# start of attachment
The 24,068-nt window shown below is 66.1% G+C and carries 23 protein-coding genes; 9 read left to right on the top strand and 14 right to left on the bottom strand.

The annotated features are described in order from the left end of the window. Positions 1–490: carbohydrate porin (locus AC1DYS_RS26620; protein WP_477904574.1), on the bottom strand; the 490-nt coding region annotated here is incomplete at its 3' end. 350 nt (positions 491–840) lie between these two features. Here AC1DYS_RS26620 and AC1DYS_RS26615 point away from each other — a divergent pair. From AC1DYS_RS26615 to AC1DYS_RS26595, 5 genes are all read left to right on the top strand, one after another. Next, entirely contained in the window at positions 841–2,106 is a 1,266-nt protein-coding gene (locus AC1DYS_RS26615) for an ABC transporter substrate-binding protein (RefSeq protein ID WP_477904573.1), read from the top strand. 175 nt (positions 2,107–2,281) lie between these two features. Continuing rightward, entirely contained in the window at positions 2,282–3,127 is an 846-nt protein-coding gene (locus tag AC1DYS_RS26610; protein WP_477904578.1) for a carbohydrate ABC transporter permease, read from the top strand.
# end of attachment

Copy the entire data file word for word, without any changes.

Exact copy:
The 24,068-nt window shown below is 66.1% G+C and carries 23 protein-coding genes; 9 read left to right on the top strand and 14 right to left on the bottom strand.

The annotated features are described in order from the left end of the window. Positions 1–490: carbohydrate porin (locus AC1DYS_RS26620; protein WP_477904574.1), on the bottom strand; the 490-nt coding region annotated here is incomplete at its 3' end. 350 nt (positions 491–840) lie between these two features. Here AC1DYS_RS26620 and AC1DYS_RS26615 point away from each other — a divergent pair. From AC1DYS_RS26615 to AC1DYS_RS26595, 5 genes are all read left to right on the top strand, one after another. Next, entirely contained in the window at positions 841–2,106 is a 1,266-nt protein-coding gene (locus AC1DYS_RS26615) for an ABC transporter substrate-binding protein (RefSeq protein ID WP_477904573.1), read from the top strand. 175 nt (positions 2,107–2,281) lie between these two features. Continuing rightward, entirely contained in the window at positions 2,282–3,127 is an 846-nt protein-coding gene (locus tag AC1DYS_RS26610; protein WP_477904578.1) for a carbohydrate ABC transporter permease, read from the top strand.